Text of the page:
Malaria at the Crossroads

15 Oct 2013

APPMG 2013 Malaria Report

Malaria eradication – great progress has been made but annual deaths are still over 660,000.

Big challenges remain. An estimated 660,000 people are still dying every year from the disease, the vast majority children under five years old in sub-Saharan Africa.

It is not only the estimated 1.1 million deaths which were prevented between 2001 and 2010 – each one a precious son, daughter, mother or father – but also the hundreds of millions of malaria avoidance enabling people to work, or go to school when they could not otherwise have done.

Some of the excellent economic growth seen in many sub-Saharan African countries in recent years can be attributed to better control of malaria and other debilitating or fatal diseases.

However, the threat of insecticide resistance needs to be taken very seriously. The tools which have served us so well – insecticide-treated bednets (LLIN) for prevention and Artemisinin Combination Therapies (ACTs) for cure – are both coming up against resistance by the ever-versatile and resilient malaria parasite.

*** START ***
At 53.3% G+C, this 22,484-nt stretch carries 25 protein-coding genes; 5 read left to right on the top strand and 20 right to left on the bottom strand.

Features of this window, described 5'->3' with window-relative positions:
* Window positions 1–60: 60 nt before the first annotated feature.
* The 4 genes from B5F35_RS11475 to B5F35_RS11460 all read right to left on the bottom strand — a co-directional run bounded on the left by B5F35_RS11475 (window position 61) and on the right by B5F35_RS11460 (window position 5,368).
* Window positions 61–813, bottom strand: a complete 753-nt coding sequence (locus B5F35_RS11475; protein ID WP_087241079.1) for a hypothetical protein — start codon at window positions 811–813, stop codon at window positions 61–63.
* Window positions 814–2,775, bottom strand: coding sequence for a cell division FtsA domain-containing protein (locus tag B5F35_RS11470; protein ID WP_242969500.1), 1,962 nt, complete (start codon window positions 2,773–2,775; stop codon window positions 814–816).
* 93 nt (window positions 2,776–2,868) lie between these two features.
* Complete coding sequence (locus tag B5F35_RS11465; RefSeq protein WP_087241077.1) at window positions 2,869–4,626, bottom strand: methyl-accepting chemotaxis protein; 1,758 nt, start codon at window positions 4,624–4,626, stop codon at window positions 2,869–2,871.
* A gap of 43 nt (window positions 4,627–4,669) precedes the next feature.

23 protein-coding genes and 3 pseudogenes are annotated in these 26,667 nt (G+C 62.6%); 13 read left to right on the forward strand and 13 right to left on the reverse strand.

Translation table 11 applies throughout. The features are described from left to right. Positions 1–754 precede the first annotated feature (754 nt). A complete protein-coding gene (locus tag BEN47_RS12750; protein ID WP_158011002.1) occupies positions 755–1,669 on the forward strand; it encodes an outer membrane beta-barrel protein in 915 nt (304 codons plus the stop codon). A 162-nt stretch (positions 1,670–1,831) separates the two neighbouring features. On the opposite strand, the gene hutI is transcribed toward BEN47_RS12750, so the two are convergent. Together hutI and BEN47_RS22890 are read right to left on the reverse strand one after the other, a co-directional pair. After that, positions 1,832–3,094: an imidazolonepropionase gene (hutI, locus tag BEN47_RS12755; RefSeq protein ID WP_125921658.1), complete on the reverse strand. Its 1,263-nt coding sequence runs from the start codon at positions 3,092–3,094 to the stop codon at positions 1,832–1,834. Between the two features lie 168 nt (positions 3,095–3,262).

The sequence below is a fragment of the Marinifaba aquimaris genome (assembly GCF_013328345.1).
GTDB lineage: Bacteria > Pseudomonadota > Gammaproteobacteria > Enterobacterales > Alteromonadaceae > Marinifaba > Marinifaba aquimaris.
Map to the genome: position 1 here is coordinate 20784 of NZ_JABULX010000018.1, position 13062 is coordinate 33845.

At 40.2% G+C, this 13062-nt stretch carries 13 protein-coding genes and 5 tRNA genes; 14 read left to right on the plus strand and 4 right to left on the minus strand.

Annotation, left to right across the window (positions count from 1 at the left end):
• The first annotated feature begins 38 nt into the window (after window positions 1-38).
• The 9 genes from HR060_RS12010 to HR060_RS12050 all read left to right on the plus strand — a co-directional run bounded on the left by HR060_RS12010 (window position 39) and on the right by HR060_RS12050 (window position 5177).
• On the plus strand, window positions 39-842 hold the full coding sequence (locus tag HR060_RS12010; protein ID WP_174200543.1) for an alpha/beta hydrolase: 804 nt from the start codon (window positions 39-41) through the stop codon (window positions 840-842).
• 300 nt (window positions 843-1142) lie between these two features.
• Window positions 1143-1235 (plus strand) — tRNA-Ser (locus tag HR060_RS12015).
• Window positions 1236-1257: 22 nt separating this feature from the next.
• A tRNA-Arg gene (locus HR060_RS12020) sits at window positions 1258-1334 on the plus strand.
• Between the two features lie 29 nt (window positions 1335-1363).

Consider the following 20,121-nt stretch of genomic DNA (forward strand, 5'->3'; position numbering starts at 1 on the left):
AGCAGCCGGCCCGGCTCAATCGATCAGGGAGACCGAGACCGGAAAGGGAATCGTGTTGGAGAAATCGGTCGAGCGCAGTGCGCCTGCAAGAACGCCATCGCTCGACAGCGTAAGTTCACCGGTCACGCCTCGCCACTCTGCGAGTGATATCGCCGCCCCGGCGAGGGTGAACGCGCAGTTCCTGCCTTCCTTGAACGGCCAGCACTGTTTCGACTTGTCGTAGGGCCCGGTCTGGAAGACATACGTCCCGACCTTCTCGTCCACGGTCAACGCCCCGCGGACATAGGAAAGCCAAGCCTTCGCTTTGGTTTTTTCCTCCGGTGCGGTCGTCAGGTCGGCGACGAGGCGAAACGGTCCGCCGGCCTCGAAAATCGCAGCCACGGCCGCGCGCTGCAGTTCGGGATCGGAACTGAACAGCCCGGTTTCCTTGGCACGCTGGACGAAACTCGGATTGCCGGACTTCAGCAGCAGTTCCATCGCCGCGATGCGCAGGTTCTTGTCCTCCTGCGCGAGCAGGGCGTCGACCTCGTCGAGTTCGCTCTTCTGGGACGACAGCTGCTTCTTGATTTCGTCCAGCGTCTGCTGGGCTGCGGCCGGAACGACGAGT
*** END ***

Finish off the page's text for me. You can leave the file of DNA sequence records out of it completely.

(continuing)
Closing the funding gap is vital. The money required to control and eventually eradicate malaria from the planet remains far greater than the money allocated, despite a huge increase in resources since 2001.
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This report shows how large the funding gap remains, and this is despite very substantial increases in money coming via the Global Fund and directly from the US and UK governments. The UK is one of the funding leaders, with a recent announcement by the Secretary of State of £1 billion funding for the Global Fund for the period 2014-16.

There are three major ways in which this gap can be filled:

a. official development assistance (ODA) from governments

b. private individuals and companies

c. domestic health spending by countries in which malaria is endemic.

The governments of most endemic countries in sub-Saharan Africa (where most of the disease burden and deaths occur) have signed pledges such as the Abuja declaration to commit 15% of their national budget to health – but only nine countries, Ethiopia, Lesotho, Liberia, Madagascar, Malawi, Rwanda, Swaziland, Togo and Zambia had achieved this target in 2011 (WHO figures).

People living in these countries where the Abuja target has not yet been reached should keep up the pressure on their governments to achieve the targets. In doing so, they will be more able to maintain the progress they have made in fighting not only malaria but HIV/AIDS, TB, pneumonia and the other diseases which cause such pain and suffering and which continue to hold their economies back from greater growth.